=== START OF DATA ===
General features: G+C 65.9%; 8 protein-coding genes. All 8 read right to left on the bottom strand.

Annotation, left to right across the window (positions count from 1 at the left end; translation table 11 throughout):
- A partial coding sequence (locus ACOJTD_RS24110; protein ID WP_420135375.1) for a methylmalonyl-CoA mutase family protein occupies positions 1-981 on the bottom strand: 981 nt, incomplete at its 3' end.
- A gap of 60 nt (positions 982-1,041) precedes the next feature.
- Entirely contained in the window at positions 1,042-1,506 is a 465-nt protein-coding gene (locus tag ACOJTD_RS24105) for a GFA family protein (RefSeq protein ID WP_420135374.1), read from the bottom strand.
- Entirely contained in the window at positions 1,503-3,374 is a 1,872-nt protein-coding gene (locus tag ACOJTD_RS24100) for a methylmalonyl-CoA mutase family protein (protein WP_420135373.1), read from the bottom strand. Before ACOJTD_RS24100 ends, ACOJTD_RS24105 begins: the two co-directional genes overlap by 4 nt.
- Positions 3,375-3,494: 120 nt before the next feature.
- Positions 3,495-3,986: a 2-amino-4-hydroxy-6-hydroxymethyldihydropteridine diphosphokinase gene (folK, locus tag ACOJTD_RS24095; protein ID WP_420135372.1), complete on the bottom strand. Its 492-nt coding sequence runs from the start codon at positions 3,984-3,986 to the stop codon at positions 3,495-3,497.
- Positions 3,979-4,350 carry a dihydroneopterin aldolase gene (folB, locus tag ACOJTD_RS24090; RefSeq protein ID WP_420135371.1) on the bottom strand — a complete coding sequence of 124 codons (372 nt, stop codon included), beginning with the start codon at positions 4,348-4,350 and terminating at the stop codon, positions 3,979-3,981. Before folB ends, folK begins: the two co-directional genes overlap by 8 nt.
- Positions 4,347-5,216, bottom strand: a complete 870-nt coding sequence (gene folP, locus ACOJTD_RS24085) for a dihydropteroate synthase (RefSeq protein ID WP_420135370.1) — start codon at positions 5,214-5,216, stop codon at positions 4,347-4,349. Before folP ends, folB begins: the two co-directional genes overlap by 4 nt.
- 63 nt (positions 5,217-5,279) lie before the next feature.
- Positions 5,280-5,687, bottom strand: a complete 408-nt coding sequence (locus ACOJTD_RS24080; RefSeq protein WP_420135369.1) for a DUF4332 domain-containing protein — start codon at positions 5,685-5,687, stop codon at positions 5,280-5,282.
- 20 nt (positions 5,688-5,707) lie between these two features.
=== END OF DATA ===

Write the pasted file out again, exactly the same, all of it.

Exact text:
General features: G+C 65.9%; 8 protein-coding genes. All 8 read right to left on the bottom strand.

Annotation, left to right across the window (positions count from 1 at the left end; translation table 11 throughout):
- A partial coding sequence (locus ACOJTD_RS24110; protein ID WP_420135375.1) for a methylmalonyl-CoA mutase family protein occupies positions 1-981 on the bottom strand: 981 nt, incomplete at its 3' end.
- A gap of 60 nt (positions 982-1,041) precedes the next feature.
- Entirely contained in the window at positions 1,042-1,506 is a 465-nt protein-coding gene (locus tag ACOJTD_RS24105) for a GFA family protein (RefSeq protein ID WP_420135374.1), read from the bottom strand.
- Entirely contained in the window at positions 1,503-3,374 is a 1,872-nt protein-coding gene (locus tag ACOJTD_RS24100) for a methylmalonyl-CoA mutase family protein (protein WP_420135373.1), read from the bottom strand. Before ACOJTD_RS24100 ends, ACOJTD_RS24105 begins: the two co-directional genes overlap by 4 nt.
- Positions 3,375-3,494: 120 nt before the next feature.
- Positions 3,495-3,986: a 2-amino-4-hydroxy-6-hydroxymethyldihydropteridine diphosphokinase gene (folK, locus tag ACOJTD_RS24095; protein ID WP_420135372.1), complete on the bottom strand. Its 492-nt coding sequence runs from the start codon at positions 3,984-3,986 to the stop codon at positions 3,495-3,497.
- Positions 3,979-4,350 carry a dihydroneopterin aldolase gene (folB, locus tag ACOJTD_RS24090; RefSeq protein ID WP_420135371.1) on the bottom strand — a complete coding sequence of 124 codons (372 nt, stop codon included), beginning with the start codon at positions 4,348-4,350 and terminating at the stop codon, positions 3,979-3,981. Before folB ends, folK begins: the two co-directional genes overlap by 8 nt.
- Positions 4,347-5,216, bottom strand: a complete 870-nt coding sequence (gene folP, locus ACOJTD_RS24085) for a dihydropteroate synthase (RefSeq protein ID WP_420135370.1) — start codon at positions 5,214-5,216, stop codon at positions 4,347-4,349. Before folP ends, folB begins: the two co-directional genes overlap by 4 nt.
- 63 nt (positions 5,217-5,279) lie before the next feature.
- Positions 5,280-5,687, bottom strand: a complete 408-nt coding sequence (locus ACOJTD_RS24080; RefSeq protein WP_420135369.1) for a DUF4332 domain-containing protein — start codon at positions 5,685-5,687, stop codon at positions 5,280-5,282.
- 20 nt (positions 5,688-5,707) lie between these two features.